Singapore says economy slowed sharply in Jan-March


SINGAPORE: Singapore’s economic growth slowed sharply in the first three months of the year, data showed Monday, but the central bank stood pat on monetary policy saying it would be lifted by a pick-up in global growth.

Preliminary estimates showed the city-state’s trade-reliant economy expanded a seasonally adjusted 0.1 percent quarter on quarter, the trade ministry said. That compared with 6.1 percent expansion in October-December.

The ministry said growth was hit by a 1.8 percent quarter-on-quarter contraction in the services industry.

The advance GDP estimates are based on two months of data, but is given out as a preview to the trade-sensitive economy’s performance during the quarter.

On a year-on-year basis, GDP is estimated to have expanded 5.1 percent in the first quarter, slower than the 5.5 percent rise in the final three months of 2013.

The city’s central bank, the Monetary Authority of Singapore (MAS), forecast growth of 2.0-4.0 percent for 2014, against from 4.1 percent last year.

Manufacturing rose 4.5 percent from the preceding quarter and 8.0 percent year-on-year due to a strong rebound in the output from the biomedical and chemical segments, the trade ministry said.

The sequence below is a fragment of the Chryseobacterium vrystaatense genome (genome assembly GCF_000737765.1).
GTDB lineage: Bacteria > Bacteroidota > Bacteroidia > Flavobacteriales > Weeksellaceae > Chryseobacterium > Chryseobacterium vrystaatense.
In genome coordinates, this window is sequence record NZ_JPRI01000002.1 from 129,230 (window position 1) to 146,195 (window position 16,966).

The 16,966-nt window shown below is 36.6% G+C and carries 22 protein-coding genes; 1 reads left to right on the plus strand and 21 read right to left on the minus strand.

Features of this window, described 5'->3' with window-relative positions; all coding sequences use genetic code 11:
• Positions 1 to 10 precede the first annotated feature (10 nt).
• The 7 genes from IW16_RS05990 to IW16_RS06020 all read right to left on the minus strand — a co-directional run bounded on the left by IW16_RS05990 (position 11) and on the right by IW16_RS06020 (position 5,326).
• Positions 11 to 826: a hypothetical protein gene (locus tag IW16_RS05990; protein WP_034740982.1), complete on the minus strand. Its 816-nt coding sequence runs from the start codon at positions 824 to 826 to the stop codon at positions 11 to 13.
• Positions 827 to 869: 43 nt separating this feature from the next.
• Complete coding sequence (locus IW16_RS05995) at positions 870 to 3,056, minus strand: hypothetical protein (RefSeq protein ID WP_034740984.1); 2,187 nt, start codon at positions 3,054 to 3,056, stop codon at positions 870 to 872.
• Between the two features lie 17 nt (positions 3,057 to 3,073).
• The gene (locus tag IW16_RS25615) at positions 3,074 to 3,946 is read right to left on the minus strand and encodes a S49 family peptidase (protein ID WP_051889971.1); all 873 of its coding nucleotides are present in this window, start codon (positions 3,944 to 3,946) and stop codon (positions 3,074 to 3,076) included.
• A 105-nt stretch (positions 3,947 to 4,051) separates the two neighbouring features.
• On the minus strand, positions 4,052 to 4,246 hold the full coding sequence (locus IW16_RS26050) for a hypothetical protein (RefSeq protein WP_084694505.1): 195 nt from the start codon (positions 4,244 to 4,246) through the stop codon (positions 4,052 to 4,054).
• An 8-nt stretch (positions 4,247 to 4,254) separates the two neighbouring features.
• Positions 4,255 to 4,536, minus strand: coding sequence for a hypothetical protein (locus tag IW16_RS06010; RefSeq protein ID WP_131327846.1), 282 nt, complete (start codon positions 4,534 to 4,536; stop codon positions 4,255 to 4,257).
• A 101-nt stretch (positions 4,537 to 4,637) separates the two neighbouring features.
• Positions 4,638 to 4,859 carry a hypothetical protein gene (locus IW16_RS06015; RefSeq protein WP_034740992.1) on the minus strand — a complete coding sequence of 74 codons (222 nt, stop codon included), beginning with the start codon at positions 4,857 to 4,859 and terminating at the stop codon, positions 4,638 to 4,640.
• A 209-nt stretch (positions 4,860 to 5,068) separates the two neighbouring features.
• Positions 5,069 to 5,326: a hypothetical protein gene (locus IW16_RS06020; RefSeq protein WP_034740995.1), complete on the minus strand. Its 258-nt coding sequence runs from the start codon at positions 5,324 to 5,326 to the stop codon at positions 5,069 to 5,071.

Construction remained strong, expanding 10.7 percent from the previous quarter as the government ramped up infrastructure projects. The sector was up 6.5 percent from the previous year.

Despite the first quarter slowdown, the MAS said it would maintain its policy of allowing for a “modest and gradual appreciation” of the local dollar as the global economy improves.

Singapore uses the exchange rate rather than interest rates to contain inflation as the city-state imports almost all of its needs.

The MAS said in a separate statement there would be no change to the slope of an undisclosed band at which the dollar is allowed to move and to the level at which the currency is centred.

“The policy stance is assessed to be appropriate for containing domestic and imported sources of inflation, and ensuring medium-term price stability as a basis for sustainable growth,” the MAS said.

“The outlook for the global economy has brightened,” it added, pointing to improving prospects in the United States, European Union and Japan.

“Notwithstanding the weak growth outturn in the first quarter, the level of economic activity should stay in a broad upward trajectory for the rest of the year.”

The central bank forecast this year’s overall inflation rate at 1.5-2.5 percent.



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